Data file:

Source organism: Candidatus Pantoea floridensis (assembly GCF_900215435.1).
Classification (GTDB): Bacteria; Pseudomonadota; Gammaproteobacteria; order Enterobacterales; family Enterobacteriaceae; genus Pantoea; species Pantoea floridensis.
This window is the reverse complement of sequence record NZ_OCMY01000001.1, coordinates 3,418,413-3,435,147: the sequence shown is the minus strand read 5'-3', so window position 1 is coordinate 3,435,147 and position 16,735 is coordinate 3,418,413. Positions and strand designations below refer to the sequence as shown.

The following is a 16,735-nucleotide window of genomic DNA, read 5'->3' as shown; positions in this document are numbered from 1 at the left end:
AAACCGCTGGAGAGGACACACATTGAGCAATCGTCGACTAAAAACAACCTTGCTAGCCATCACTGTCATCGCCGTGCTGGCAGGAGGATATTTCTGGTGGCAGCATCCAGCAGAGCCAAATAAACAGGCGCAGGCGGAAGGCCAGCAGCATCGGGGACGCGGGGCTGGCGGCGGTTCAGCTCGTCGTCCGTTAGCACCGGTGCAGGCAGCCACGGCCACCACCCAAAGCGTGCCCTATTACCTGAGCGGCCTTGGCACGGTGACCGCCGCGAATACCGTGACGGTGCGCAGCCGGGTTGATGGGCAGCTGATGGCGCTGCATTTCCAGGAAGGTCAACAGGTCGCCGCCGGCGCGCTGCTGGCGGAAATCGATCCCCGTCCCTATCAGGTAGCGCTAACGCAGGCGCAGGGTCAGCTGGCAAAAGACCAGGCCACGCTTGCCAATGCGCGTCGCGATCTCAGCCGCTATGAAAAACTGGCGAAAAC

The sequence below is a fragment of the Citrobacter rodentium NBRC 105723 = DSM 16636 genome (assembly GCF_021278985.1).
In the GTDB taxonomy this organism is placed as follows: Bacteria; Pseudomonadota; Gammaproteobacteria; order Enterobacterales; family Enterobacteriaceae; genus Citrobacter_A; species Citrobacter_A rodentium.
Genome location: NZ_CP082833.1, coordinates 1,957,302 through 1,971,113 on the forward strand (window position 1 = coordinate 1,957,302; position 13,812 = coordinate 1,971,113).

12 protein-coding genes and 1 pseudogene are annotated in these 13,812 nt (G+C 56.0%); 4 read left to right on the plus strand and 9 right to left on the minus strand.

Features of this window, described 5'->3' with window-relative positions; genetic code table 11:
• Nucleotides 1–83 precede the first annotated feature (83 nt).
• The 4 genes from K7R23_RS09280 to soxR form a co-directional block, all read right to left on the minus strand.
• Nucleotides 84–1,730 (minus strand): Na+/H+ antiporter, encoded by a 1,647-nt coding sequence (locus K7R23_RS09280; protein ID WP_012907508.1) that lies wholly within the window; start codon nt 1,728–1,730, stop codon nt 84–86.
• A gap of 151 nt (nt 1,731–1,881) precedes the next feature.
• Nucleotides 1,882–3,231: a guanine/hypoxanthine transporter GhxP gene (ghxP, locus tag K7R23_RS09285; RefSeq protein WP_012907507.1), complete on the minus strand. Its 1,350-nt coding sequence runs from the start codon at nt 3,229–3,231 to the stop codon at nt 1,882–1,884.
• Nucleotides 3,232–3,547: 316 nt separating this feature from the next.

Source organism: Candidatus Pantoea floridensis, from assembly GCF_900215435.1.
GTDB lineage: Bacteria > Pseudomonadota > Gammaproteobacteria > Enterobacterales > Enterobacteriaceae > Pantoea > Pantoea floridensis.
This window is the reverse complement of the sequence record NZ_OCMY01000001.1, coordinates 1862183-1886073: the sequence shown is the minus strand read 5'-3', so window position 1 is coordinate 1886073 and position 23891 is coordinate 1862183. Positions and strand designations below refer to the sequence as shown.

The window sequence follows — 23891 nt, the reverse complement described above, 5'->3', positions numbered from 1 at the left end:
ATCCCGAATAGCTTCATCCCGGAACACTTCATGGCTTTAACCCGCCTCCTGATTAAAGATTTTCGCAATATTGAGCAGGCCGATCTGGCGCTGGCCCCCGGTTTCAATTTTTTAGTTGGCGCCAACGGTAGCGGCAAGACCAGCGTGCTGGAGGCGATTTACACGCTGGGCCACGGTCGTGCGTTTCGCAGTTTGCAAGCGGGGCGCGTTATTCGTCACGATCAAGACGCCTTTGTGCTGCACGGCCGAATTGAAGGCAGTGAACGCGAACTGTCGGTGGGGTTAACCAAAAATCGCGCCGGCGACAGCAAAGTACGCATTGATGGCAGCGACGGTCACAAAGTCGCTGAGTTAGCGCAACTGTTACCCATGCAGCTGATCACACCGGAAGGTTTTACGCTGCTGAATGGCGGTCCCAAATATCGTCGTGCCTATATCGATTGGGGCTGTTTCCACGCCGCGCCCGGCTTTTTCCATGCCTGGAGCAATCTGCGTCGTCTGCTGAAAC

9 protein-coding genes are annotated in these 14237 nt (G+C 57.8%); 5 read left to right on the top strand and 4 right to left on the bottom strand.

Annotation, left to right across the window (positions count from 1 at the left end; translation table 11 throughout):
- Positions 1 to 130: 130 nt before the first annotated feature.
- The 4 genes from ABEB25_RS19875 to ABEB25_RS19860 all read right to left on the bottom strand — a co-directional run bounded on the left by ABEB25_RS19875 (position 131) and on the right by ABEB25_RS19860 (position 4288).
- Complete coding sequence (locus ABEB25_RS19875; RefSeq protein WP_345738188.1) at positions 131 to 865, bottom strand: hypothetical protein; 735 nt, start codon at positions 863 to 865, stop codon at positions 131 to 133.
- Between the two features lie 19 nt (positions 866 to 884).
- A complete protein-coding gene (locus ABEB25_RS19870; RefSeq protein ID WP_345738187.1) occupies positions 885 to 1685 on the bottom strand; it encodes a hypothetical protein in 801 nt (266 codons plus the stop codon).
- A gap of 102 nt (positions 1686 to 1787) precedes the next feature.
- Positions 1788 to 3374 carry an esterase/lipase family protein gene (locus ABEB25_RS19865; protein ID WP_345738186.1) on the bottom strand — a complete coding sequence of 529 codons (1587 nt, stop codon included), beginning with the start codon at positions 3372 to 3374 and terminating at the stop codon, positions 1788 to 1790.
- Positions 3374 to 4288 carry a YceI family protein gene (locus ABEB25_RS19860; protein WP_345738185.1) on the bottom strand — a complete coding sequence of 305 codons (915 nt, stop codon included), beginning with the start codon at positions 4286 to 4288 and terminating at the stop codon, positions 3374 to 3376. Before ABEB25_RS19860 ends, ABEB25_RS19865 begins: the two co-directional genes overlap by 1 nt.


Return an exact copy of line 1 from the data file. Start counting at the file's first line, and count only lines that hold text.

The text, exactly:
Source organism: Candidatus Pantoea floridensis (assembly GCF_900215435.1).